If you look from a distance it seems little more than a dark dot in an immense expanse of blue water; in Greek its name means goat (aegilium indeed). It is little inhabited, small, but if you get close you realize that it is only one to discover and full of surprises. Born from a pluton of incandescent magma it is formed predominantly of granite, a rock of volcanic origin that has cooled very slowly and gave time to the various minerals present within the magma to crystallize and form very solid bonds, hence the characteristic hardness and compactness. The granite does not flake and is eroded very slowly, so the coasts of Giglio are sweet and rounded.
The Etruscans and the Romans were among the first to inhabit them and the latter were the first to realize that the rock on the island was of excellent quality. They began to pluck it out and expose it as building material throughout the Mediterranean, so much so that the most recent studies on the building materials of different archaeological and artistic sites of different eras have made it possible to draw a detailed map of the trade routes of this material: there are granite columns of Giglio in Egypt, in the cathedral of pisa, in the baptistery of Florence, in the church of the Holy Cross of jerusalem, in the church of the Gerolomini in Naples and in many other sites of the ancient Roman empire.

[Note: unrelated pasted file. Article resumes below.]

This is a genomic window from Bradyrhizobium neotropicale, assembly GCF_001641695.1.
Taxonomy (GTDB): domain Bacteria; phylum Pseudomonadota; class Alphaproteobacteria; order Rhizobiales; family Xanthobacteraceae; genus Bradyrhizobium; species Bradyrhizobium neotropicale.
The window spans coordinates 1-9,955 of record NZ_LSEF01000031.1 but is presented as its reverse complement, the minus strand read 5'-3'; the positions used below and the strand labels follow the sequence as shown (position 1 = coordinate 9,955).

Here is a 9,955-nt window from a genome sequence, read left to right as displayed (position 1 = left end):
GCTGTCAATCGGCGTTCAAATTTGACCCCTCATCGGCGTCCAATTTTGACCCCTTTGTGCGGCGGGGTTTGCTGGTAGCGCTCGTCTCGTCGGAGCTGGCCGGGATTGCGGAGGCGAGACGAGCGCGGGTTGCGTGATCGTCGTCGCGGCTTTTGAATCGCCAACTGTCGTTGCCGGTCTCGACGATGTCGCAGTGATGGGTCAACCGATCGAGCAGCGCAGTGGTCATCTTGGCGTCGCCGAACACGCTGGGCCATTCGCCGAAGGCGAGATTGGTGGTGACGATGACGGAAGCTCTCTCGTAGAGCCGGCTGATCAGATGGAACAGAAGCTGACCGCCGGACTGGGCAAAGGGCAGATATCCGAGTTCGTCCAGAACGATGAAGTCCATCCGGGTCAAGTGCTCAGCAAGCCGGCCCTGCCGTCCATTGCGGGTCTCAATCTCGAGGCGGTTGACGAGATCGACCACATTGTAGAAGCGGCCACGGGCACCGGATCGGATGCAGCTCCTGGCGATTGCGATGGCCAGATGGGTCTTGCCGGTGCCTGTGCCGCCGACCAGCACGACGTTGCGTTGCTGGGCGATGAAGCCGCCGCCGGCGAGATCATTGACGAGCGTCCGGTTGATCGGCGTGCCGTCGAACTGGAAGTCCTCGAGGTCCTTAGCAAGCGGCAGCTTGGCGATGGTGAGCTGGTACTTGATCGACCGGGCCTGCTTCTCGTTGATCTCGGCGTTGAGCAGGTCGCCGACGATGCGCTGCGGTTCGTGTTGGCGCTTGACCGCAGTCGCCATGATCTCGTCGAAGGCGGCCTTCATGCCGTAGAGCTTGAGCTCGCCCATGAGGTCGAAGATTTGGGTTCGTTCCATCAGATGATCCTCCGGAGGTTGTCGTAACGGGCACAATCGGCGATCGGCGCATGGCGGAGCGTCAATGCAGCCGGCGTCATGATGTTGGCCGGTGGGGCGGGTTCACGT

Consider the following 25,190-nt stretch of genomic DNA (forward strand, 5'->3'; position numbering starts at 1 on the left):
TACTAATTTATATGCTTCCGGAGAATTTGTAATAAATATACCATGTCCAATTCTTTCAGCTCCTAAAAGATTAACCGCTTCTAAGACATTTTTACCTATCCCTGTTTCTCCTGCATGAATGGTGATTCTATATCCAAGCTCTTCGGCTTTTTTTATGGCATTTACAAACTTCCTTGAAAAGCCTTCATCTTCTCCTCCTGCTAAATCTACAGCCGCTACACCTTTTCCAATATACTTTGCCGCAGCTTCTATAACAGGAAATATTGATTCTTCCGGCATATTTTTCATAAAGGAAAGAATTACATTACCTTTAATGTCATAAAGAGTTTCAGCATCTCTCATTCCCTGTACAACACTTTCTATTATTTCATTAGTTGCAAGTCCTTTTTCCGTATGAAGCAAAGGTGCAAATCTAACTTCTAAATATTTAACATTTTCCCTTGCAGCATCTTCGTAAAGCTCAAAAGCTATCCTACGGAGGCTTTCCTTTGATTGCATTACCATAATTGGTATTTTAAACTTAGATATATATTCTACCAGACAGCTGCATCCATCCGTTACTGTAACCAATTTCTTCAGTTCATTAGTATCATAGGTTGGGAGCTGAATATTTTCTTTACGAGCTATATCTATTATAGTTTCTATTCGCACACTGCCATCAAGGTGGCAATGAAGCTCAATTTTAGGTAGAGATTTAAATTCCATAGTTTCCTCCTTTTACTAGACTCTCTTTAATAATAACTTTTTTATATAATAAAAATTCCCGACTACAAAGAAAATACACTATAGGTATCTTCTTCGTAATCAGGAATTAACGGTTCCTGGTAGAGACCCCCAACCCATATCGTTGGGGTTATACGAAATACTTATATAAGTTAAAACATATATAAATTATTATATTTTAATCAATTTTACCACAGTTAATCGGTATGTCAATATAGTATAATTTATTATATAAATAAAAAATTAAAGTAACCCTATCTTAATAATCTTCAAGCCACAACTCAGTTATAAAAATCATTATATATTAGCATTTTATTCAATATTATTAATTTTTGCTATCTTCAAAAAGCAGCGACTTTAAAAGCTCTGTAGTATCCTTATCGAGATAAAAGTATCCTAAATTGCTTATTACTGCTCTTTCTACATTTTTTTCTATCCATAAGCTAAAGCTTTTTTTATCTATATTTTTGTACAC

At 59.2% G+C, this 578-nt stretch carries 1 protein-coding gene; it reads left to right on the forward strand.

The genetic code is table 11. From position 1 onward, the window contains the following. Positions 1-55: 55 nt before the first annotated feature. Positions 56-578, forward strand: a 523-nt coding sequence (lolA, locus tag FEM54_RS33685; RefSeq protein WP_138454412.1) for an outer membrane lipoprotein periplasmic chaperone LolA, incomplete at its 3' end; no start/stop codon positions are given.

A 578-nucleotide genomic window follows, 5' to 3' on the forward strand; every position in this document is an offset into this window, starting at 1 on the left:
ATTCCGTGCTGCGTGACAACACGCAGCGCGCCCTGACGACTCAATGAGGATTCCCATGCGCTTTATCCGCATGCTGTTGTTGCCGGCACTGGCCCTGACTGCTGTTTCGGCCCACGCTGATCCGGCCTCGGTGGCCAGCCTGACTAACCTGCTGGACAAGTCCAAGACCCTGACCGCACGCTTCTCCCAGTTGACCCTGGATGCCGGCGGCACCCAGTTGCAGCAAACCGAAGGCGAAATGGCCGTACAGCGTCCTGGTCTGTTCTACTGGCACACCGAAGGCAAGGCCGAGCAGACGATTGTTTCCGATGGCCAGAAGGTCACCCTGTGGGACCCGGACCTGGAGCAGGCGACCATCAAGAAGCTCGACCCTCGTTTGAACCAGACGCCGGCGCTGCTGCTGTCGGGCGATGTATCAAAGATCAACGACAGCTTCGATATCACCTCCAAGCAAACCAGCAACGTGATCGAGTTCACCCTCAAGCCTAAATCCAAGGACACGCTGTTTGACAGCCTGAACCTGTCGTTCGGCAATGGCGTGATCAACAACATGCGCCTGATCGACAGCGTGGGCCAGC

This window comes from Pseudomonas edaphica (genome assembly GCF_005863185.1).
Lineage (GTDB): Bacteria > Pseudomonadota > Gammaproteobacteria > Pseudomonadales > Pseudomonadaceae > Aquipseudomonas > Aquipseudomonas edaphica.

The east coast of the island is dotted with ancient and recent quarries and the oldest is that of Foriano, opened by Julius Caesar and exploited at least until the nineteenth century. Today the export of granite has been abandoned, but for centuries it has been an important economic resource for the island, so much so that some place names of the island are still linked to the activity of quarrying and to that of the stonemasons who worked in the quarries: Columns and Cava Grande are just a few examples.